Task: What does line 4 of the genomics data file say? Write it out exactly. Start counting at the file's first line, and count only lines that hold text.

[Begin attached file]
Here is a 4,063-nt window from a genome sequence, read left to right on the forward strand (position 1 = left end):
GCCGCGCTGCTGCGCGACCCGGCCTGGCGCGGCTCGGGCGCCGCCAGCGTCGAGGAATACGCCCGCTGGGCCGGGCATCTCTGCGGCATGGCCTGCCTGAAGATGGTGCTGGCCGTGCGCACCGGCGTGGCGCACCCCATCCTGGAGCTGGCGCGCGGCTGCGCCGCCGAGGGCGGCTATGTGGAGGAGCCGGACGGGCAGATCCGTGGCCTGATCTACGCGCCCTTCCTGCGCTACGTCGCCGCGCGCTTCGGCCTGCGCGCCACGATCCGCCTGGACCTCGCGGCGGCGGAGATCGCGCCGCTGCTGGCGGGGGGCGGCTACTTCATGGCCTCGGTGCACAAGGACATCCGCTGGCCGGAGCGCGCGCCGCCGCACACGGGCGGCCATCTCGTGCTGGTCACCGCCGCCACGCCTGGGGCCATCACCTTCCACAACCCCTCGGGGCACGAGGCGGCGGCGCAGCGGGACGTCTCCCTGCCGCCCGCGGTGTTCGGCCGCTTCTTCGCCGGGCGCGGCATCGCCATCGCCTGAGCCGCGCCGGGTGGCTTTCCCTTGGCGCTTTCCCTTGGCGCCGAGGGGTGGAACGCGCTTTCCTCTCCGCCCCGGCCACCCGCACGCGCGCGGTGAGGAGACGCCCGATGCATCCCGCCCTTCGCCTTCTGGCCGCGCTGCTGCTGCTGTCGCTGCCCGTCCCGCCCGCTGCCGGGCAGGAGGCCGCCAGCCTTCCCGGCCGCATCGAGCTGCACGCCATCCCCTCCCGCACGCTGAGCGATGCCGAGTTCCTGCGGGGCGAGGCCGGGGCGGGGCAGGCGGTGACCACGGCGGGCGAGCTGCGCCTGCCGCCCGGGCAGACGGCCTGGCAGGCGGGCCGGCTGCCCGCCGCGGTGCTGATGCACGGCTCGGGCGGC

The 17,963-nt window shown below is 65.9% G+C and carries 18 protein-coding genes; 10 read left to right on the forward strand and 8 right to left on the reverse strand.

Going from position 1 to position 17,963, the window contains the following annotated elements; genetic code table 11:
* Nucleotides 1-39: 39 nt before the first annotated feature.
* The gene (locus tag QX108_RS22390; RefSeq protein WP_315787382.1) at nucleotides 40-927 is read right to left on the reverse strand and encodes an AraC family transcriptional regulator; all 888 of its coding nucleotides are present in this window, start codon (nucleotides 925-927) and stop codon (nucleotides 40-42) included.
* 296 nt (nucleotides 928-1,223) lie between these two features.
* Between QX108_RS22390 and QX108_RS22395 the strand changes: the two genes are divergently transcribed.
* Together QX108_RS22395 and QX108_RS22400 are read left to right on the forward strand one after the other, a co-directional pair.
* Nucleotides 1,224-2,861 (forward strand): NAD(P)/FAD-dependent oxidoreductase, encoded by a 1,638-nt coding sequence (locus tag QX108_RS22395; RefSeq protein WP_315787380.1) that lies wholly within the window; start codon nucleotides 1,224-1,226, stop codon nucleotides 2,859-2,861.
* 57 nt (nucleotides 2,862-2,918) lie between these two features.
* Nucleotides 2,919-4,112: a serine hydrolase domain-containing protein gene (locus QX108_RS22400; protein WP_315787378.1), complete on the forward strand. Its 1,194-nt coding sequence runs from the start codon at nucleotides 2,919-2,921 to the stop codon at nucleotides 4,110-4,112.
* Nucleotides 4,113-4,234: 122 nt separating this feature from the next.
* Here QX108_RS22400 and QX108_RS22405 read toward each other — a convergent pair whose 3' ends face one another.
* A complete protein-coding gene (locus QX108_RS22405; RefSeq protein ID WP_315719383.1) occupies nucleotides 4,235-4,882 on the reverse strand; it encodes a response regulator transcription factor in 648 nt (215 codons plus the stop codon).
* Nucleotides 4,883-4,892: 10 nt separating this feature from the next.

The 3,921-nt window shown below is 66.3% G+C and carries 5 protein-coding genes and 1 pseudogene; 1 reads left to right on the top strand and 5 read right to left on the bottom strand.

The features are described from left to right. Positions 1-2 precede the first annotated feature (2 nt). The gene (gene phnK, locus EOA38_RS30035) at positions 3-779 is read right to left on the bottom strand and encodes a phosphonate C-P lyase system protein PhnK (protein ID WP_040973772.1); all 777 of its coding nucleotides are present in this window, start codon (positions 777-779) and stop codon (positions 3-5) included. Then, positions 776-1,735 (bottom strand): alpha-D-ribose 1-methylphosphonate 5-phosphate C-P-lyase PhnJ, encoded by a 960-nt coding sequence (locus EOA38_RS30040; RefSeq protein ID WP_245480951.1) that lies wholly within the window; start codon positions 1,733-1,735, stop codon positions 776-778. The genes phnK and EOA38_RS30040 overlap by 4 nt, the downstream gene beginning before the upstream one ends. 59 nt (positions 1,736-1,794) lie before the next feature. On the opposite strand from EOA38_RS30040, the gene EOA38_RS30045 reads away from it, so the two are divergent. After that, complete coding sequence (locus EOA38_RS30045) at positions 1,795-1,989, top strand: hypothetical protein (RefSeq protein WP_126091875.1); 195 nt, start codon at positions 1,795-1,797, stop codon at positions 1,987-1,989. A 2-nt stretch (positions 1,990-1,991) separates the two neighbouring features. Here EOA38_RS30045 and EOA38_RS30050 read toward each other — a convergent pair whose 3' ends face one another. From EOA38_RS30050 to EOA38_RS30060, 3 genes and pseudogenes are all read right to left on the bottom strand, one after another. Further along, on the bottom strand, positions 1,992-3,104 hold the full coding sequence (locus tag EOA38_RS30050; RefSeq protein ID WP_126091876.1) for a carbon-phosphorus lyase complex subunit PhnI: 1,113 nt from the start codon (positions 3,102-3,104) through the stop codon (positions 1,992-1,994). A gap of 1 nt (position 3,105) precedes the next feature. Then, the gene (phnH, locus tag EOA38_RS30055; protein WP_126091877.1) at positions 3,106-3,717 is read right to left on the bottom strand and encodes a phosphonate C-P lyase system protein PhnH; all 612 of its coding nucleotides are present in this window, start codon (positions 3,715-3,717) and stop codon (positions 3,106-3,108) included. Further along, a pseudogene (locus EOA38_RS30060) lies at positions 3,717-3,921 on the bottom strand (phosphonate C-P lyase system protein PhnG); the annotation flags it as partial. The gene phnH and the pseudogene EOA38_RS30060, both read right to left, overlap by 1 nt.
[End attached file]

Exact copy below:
Going from position 1 to position 17,963, the window contains the following annotated elements; genetic code table 11: